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I believe that the world was created and approved by love, that it subsists, coheres, and endures by love, and that insofar as it is redeemable, it can be redeemed only by love.

Wendell Berry

I’ve been thinking a lot about the briar lately—or more specifically, the rose. I see a need for the actions of Rosa spp. over and over in my clinical practice. Perhaps this is why rose can be found so abundantly in all parts of the world. It’s an herbal ally for the people—far-reaching, gentle, and profound. Plus, you can use all parts of the plant—the petals, buds, hips, leaves, and root.

Rose is a common plant—one we often have a connection, memory, or fondness for, especially through its aromatics. Take a moment to pause and conjure the scent of rose in spring or early summer. Not only is rose far-reaching—touching many people and places—but grief is also far-reaching and a true part of our humanness. We can’t avoid loss and grief, but in this post, I’d like to focus on rose as a simple herb and how it can be used for grief support.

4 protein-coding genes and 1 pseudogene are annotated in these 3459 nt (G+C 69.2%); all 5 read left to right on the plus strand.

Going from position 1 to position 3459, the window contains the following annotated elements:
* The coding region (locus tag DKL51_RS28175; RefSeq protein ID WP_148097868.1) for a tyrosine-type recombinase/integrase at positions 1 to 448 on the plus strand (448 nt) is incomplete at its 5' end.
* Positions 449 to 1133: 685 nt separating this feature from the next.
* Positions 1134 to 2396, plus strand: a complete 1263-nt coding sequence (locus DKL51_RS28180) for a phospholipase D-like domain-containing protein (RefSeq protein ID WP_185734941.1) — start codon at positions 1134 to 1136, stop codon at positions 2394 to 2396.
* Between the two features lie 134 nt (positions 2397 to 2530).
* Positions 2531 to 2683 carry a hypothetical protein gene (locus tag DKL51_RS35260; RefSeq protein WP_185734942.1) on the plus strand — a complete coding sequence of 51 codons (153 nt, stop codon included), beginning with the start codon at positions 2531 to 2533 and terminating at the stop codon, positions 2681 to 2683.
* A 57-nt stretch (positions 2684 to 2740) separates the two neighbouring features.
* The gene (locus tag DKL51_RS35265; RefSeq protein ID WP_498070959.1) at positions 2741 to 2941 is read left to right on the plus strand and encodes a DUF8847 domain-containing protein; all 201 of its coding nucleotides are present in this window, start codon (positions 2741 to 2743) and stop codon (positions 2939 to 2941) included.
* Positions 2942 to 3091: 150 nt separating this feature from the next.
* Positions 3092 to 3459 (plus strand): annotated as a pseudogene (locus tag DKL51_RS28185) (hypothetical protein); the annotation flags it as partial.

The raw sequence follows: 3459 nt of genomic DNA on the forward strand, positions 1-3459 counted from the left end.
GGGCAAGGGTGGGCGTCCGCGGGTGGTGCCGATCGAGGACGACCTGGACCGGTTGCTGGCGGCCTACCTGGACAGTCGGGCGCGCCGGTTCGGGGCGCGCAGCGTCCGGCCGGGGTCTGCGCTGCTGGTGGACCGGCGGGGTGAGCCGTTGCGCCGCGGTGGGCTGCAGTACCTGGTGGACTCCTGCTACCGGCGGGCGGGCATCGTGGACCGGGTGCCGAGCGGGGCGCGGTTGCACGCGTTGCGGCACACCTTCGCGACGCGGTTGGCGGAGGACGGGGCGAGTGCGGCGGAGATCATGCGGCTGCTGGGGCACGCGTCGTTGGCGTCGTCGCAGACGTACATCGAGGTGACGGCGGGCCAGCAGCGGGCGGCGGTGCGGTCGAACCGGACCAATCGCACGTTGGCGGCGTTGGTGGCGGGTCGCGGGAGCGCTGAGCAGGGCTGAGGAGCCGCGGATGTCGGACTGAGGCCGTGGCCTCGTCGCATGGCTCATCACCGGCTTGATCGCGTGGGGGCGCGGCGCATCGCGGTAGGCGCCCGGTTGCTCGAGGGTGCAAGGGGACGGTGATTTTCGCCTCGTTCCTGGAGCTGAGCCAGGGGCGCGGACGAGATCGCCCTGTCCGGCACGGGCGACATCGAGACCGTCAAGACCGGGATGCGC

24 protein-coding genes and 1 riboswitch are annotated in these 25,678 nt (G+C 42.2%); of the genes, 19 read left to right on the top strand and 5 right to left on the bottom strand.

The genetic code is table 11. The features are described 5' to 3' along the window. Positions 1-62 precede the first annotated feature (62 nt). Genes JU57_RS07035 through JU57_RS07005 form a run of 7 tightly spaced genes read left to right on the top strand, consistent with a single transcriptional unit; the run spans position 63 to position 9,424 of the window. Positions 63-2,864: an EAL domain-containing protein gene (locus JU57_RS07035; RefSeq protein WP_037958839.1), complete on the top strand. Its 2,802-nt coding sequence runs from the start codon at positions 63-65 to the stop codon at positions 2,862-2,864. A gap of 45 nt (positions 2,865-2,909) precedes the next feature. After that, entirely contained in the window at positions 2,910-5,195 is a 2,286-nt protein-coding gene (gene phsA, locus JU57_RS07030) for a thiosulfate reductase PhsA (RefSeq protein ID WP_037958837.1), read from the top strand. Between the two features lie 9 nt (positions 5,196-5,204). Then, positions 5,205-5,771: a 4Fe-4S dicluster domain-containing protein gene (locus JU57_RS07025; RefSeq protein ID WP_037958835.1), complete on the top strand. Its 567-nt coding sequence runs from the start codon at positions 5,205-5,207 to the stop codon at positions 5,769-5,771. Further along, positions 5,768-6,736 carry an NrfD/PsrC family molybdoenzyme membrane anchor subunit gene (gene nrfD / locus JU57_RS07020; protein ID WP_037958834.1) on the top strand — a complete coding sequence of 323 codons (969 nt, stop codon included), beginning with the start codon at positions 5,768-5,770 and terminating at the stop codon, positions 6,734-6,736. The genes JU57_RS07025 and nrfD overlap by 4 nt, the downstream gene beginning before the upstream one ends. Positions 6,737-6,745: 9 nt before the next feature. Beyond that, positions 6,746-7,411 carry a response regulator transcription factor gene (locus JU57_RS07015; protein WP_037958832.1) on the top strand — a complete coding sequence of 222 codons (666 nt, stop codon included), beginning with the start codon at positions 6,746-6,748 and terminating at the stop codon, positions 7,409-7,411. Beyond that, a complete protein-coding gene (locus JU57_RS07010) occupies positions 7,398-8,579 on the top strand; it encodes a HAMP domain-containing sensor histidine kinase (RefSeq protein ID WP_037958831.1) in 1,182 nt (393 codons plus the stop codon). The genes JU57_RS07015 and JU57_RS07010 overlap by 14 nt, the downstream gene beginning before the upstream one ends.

Rose has many uses for wellness concerns that arise during states of grief. Throughout this post, I’ll give insight into the ways that rose can soothe the human spirit during grief and include some simple recipes for use as well.

Rose for Grief Support

Permission To Create Boundaries and Let Go

During profound grief, I find it useful to repeat the mantra, “No is not a bad word.” The word no can often be just the right remedy we need to support ourselves. No is the opportunity to listen to your needs, honor how you are feeling, and feel a sense of empowerment during a time that may feel out of control.  

While grief can leave us wanting to be alone, not attending social gatherings, or opening our homes to others, it’s okay to trust your no and create a boundary (Devine, 2017). When grieving, we may need to be reminded that we have permission to softly open to our grief, and the wo